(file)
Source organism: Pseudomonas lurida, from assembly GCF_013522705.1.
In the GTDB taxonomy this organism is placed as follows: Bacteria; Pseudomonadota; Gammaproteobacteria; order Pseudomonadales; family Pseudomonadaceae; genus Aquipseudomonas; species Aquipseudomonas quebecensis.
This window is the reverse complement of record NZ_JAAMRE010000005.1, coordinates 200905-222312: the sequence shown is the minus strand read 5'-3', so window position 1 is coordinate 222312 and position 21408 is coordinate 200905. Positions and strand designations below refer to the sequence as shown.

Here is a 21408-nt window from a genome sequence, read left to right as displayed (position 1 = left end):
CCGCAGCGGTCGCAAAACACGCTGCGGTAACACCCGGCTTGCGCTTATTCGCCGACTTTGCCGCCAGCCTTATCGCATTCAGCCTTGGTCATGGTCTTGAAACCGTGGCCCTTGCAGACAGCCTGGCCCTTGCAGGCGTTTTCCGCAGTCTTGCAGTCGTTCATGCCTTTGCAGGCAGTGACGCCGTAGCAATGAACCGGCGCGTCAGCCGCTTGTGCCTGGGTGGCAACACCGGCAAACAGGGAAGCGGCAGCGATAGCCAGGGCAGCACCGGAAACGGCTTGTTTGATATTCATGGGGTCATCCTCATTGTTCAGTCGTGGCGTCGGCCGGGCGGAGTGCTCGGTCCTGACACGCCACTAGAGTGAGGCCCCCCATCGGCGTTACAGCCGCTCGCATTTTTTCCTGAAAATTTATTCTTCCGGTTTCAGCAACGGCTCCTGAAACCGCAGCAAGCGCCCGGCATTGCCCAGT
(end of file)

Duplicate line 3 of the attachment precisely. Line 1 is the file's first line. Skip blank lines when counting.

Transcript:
This window is the reverse complement of record NZ_JAAMRE010000005.1, coordinates 200905-222312: the sequence shown is the minus strand read 5'-3', so window position 1 is coordinate 222312 and position 21408 is coordinate 200905. Positions and strand designations below refer to the sequence as shown.